Let’s try to be rational for a moment, even though the history of baseball’s free-agent market is practically a case study in irrationality.
Let’s assume the owners finally figure out that signing free agents into their late 30s almost never is a good idea.
And let’s assume that they finally draw the line this offseason, when Albert Pujols, one of the greatest players of all time, hits the open market.
OK, back to our regularly scheduled irrationality.
If there was ever any doubt — and maybe there was for a second or two when he struggled early in the regular season — Pujols is going to hit the jackpot at age 31.
Saturday night sealed it. An owner or three watching Pujols’ historic performance in Game 3 of the World Series surely blurted out, “I’ve got to have that.”
“After that performance, he might get his $300 million,” said former White Sox slugger Frank Thomas, who is working the Series for MLB.com.
One general manager disagreed.
“I don’t think baseball works that way anymore,” the GM said. “I don’t think one day, or even weeks, can make or lose a player a substantial amount of money.”
Perhaps the GM is correct. Small sample, right? But all it takes is one team to take a contrary position. And I’m guessing that for Pujols, more than one will jump.
I can cite all the recent examples of ill-conceived long-term deals — Alex Rodriguez, Joe Mauer, Jayson Werth, Carl Crawford.
And I will tell you, it’s not going to matter.
For Pujols, this is a business decision. He will give the Cardinals the first chance to sign him. He may give them the last chance. But lest anyone forget, he already has rejected a nine-year offer from the team in the range of $190 million to $200 million, according to major league sources.
Suffice it to say that Pujols is going to want at least nine years, $225 million — $25 million per year. Chances are, he’ll get considerably more.
“There are no comparables,” the Cardinals’ Skip Schumaker said. “I have 50 (similar) guys in my arbitration case. Who’s his?”
Well, Babe Ruth and Reggie Jackson are the only other players to hit three home runs in a World Series game.
Pujols is their rightful heir. He also makes an impact off the field with his work ethic and community service.
The Cardinals will regret allowing a player of such stature to hit the open market. Game 3 might be remembered as the night that Pujols priced himself out of St. Louis for good. Or, it might be remembered as the night that the Cardinals decided that they could not afford to let him ago.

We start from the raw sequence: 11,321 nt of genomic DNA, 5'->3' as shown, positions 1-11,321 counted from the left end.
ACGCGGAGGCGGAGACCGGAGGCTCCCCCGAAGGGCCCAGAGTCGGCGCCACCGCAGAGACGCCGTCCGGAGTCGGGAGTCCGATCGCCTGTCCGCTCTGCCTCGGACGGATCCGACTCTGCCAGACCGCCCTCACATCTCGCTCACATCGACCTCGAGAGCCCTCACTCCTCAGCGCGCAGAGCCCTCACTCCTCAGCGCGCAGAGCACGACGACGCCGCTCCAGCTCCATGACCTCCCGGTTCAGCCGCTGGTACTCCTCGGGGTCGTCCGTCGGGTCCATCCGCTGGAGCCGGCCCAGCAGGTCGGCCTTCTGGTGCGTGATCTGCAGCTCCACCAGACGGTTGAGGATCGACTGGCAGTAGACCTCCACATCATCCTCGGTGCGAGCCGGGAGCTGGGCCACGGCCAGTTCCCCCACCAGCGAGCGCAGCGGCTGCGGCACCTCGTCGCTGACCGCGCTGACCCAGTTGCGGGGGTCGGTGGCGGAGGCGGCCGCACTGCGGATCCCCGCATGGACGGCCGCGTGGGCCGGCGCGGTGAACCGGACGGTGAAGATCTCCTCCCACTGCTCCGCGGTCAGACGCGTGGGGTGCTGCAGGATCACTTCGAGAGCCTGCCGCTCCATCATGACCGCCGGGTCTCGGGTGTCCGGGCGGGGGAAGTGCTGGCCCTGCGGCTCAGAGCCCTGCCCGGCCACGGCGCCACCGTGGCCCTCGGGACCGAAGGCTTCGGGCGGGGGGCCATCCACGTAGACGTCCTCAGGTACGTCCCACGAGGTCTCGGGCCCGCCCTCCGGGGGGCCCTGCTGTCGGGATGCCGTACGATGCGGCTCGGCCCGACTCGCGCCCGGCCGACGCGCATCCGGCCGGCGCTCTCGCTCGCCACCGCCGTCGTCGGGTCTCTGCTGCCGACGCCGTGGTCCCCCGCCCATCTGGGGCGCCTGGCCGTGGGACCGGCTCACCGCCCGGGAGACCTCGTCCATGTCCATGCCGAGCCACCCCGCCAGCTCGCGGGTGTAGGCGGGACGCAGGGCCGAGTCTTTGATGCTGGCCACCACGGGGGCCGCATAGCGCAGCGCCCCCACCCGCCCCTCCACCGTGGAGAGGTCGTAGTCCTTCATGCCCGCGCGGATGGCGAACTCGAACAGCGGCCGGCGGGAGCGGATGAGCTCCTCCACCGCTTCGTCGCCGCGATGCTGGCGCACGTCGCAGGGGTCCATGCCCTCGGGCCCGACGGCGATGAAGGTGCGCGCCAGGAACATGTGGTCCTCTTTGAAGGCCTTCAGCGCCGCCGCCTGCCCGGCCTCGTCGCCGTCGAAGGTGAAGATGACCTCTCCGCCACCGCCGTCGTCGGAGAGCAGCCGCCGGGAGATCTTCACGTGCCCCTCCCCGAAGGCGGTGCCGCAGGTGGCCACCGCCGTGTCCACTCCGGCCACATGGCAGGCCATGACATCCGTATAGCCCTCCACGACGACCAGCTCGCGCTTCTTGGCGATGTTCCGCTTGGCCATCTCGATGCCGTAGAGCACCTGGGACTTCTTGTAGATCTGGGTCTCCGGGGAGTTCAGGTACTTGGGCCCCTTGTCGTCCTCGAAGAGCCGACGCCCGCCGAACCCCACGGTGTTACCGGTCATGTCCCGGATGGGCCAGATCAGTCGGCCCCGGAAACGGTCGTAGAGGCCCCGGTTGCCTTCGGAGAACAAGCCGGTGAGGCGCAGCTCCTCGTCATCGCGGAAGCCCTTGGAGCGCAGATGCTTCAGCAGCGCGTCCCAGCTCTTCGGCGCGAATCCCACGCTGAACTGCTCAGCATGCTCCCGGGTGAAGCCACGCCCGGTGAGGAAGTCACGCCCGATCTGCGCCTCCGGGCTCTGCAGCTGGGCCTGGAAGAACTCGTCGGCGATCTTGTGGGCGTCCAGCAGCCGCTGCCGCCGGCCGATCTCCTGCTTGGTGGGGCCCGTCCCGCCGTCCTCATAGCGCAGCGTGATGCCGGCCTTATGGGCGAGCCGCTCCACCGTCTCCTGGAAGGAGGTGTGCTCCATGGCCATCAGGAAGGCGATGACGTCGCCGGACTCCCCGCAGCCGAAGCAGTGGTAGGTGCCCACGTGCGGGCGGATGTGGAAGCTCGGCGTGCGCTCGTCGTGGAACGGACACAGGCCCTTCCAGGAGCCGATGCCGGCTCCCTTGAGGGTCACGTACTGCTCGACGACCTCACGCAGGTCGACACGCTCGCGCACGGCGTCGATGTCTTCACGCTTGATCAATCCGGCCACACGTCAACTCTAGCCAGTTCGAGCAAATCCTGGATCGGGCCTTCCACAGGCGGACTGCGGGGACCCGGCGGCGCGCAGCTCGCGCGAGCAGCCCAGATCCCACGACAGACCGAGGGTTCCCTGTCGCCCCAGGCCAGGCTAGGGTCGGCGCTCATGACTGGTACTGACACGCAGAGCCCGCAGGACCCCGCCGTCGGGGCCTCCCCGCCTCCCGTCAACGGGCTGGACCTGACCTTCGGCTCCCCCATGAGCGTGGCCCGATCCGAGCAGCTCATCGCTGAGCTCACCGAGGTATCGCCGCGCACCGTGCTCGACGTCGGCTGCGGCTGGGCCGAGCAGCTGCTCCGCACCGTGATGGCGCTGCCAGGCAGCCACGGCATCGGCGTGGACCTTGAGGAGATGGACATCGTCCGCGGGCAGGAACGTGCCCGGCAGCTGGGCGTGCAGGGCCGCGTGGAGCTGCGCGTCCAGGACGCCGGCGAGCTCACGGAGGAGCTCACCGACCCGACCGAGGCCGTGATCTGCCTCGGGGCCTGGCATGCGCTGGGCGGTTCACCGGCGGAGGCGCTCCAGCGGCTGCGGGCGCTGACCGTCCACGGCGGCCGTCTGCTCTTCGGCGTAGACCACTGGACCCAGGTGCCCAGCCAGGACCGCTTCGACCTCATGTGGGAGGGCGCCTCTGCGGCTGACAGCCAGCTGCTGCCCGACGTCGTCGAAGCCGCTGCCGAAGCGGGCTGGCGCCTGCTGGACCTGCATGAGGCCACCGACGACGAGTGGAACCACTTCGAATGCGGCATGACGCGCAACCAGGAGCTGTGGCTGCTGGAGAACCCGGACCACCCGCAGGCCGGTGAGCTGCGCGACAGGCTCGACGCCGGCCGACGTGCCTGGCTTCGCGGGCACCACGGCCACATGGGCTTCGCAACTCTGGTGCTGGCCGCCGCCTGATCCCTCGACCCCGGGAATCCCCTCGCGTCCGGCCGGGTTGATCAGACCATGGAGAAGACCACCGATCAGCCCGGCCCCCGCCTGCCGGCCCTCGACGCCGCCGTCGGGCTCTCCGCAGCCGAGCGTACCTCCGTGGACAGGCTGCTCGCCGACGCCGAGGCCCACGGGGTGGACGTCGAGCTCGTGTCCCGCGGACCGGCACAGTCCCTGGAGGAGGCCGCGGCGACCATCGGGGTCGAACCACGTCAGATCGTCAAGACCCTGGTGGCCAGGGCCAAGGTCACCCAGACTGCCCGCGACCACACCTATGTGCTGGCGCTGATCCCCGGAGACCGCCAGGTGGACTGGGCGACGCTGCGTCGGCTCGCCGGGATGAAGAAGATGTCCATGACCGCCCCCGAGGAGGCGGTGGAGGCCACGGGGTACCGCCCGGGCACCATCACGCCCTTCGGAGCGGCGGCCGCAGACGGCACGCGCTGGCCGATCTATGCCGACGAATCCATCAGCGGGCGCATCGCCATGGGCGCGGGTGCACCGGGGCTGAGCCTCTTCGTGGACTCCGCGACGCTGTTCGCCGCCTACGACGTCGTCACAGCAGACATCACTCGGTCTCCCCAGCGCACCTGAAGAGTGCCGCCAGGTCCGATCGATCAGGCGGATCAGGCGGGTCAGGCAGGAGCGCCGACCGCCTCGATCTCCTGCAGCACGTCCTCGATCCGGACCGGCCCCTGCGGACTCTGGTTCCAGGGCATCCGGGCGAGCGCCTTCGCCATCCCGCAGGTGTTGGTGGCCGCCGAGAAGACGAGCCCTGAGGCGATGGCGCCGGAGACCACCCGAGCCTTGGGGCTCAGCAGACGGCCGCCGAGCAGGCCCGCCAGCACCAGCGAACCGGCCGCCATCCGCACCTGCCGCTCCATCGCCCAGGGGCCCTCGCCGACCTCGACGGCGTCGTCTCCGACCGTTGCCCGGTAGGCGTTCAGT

There is no way to predict how all this will play out.
In the coming weeks, like clockwork, you will read all about teams professing not to be interested in Pujols for one reason or another.
Cue the negative forecasts . . .
The Yankees and Red Sox already are set at first with accomplished, high-priced players. The Cubs will shun older free agents the way their new president of baseball operations, Theo Epstein, did with the Red Sox.
The Angels are overloaded at the first base/DH positions. The Rangers need a starting pitcher more than another slugger. And just about every other club — except maybe a wild card such as the Marlins or Nationals — will be priced out of the Pujols market.
Believe all that if you must.
But when the best player in the game is available, all bets are off.
I don’t know how the Yankees, for example, could clear a spot at first for Pujols, not with Mark Teixeira signed through 2016 at $22.5 million per season. But I guarantee you that they will at least discuss the idea internally. Ditto for the Red Sox, who are set with Adrian Gonzalez at first, but, like the Yankees, face a potential opening at DH with David Ortiz a free agent.
Epstein and Cubs owner Tom Ricketts will face tremendous pressure to lure Pujols from the rival Cardinals, whether it’s the right move or not. The Angels also cannot ignore the Pujols sweepstakes, and if a new labor agreement is in place by the time the market opens, look out. Teams historically spend more after such deals are done.
I don’t expect Pujols to conduct a complete money grab and sign with, say, the Marlins, if they are the high bidder. But the Cardinals are going to face competition, more competition than they imagined when Pujols was batting only .257 with a .326 on-base percentage and .395 slugging average with eight homers on May 29.
Yet, Pujols’ rate stats are in a three-year decline, and over the next three years his regression might only accelerate. But we already know that the Cardinals offered him nine years. Maybe other clubs will offer him fewer years and greater dollars, along the lines of what the Phillies did with free-agent left-hander Cliff Lee last offseason.
Either way, Pujols wins. He was always going to win. And Game 3 of the World Series offered a vivid reminder of why he is such a transcendent figure within the sport.
In the middle of writing this I received an email from MLB Network asking me to construct a Mount Rushmore of hitters for a poll the network is conducting among its on-air personnel. I included Pujols, along with Ruth, Ted Williams and Hank Aaron.
Teams want to be rational, and it is not rational to award lengthy contracts to players in their 30s. But on Saturday night, Pujols again showed that he is an exceptional case, one mighty swing at a time.
Back to our regularly scheduled irrationality. Again.